Types of legal forms

There are legal forms with and without corporate (legal) personality.

Legal forms without corporate (legal) personality:

Legal forms with corporate (legal) personality:

Setting up a legal form with legal personality requires the services of a civil law notary.

A legal form without legal personality means you are liable for the debt of your company with your private capital. This is usually not the case for a legal form with legal personality. Please find more information regarding the different legal forms in the brochure 'Starting your own business' (Chamber of Commerce).

Private limited company (Ltd.)

A private limited company, or in Dutch a besloten vennootschap (BV) is an autonomous entity. This means that the BV is generally speaking liable for any debts, rather than you as an individual. P

Self-employed person without employees

Neither self-employed professional (also known as a zzp'er) nor freelancer is a legal form. Working as a self-employed professional or freelancer you have to select a legal form. Most self-employed professionals act as sole proprietors or have a private limited company.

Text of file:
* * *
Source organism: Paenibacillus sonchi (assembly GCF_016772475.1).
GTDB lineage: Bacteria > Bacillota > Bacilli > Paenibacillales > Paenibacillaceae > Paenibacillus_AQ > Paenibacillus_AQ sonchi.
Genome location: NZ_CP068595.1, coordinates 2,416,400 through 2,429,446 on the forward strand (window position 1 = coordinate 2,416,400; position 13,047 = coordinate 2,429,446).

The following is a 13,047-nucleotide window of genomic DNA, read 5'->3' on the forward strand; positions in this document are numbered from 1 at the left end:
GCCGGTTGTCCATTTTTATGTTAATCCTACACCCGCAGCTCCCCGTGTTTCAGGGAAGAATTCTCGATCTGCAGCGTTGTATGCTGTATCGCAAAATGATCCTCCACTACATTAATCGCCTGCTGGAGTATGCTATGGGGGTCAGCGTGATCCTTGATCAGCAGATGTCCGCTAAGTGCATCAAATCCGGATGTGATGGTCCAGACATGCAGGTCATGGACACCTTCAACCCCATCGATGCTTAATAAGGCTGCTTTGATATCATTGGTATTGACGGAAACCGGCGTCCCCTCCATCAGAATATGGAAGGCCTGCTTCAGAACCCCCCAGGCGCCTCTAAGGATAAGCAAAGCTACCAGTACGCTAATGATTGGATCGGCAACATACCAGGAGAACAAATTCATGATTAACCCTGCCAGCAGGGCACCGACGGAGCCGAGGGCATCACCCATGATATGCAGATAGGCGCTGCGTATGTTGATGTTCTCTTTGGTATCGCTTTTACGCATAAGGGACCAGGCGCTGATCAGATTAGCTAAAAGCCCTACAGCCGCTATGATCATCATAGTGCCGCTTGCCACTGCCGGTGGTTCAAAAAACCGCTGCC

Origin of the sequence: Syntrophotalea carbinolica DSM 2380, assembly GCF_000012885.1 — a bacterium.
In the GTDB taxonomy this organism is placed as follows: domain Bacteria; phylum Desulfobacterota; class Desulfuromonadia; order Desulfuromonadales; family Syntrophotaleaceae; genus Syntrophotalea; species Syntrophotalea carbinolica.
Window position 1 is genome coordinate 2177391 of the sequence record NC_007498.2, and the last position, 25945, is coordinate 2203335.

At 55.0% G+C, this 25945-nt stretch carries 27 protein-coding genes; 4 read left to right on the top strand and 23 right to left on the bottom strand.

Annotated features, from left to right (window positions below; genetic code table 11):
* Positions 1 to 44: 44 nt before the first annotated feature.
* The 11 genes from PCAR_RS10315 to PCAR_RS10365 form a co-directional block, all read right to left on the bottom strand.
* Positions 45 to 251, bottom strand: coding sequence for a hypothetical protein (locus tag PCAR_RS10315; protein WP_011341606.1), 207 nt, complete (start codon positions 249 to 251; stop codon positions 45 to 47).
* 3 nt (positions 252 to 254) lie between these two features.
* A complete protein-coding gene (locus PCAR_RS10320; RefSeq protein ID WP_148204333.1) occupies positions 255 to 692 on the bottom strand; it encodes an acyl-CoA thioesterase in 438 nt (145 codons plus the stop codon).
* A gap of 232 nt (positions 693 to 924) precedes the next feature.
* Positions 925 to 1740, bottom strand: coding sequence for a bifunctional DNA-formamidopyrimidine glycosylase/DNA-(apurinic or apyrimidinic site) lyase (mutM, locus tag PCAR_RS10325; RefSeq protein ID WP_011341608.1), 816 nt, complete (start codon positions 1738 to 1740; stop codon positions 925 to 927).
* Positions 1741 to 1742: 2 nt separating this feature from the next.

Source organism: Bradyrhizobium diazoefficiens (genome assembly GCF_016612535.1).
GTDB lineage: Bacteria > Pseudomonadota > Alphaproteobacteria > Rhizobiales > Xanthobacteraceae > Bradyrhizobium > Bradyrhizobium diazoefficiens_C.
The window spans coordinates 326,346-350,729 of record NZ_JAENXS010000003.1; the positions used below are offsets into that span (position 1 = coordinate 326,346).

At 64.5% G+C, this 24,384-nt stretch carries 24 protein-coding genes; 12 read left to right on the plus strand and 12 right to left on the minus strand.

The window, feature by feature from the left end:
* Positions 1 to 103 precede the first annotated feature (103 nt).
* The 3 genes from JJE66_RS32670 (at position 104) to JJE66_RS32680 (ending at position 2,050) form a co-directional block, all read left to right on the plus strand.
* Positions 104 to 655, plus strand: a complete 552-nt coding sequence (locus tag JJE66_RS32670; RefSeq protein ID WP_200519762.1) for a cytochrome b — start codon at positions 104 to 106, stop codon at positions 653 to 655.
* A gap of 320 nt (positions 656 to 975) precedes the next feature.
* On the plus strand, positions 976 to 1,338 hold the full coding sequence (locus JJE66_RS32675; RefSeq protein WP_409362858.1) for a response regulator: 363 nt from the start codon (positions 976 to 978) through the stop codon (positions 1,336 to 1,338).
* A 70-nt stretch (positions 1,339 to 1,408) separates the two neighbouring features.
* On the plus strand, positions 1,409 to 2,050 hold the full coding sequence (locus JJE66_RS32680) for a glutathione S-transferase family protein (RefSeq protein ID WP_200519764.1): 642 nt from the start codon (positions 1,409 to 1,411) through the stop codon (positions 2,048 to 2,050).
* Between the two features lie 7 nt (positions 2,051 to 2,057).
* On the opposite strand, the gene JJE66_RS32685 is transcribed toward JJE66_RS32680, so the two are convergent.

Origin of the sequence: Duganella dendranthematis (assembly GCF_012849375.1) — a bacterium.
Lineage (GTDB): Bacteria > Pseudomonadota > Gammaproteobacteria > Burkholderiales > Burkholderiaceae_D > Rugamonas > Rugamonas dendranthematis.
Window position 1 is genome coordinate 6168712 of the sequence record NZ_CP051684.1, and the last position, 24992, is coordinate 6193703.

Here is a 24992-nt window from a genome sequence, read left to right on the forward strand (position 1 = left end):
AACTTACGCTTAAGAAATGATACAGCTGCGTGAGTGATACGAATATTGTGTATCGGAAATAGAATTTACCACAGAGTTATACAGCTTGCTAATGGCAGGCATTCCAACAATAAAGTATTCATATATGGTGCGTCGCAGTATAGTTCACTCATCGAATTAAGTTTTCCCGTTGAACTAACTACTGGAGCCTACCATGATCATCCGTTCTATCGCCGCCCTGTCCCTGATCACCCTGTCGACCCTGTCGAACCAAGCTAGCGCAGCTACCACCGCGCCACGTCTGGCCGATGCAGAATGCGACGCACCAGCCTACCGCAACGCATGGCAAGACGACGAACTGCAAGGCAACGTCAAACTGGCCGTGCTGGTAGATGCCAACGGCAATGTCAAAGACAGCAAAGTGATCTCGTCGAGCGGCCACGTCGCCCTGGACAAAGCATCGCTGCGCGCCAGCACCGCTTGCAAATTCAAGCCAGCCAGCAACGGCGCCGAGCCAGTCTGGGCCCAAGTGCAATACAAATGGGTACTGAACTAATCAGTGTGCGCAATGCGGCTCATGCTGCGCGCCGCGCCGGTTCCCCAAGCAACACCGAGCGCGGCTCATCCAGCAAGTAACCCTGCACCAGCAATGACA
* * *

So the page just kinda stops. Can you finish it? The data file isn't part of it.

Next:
European legal forms

European legal forms offer you the option to work together across borders with companies from other Member States of the European Union. There are three European legal forms:
  • European Economic Interest Grouping (EEIG)
  • Societas Europaea (SE, European public limited liability company)
  • European cooperative company (ECC)

Legal entity supervision

Will you be incorporating a private or public limited company, or amending the articles of association? Your legal entity is under continuous supervision of Justis, the Agency for Scrutiny, Integrity and Screening (Ministry of Security and Justice). The goal is to detect and prevent abuse.

Changes in the legal form

Changes in the legal form or the collaborative venture in which your business participates will have fiscal and administrative consequences. Changes must be reported to the Tax and Customs Administration (Belastingdienst) and the Chamber of Commerce (KvK). You may have to re-apply for certain licences from your municipality, including, for example, licence under the Licensing and Catering act and operating permits.


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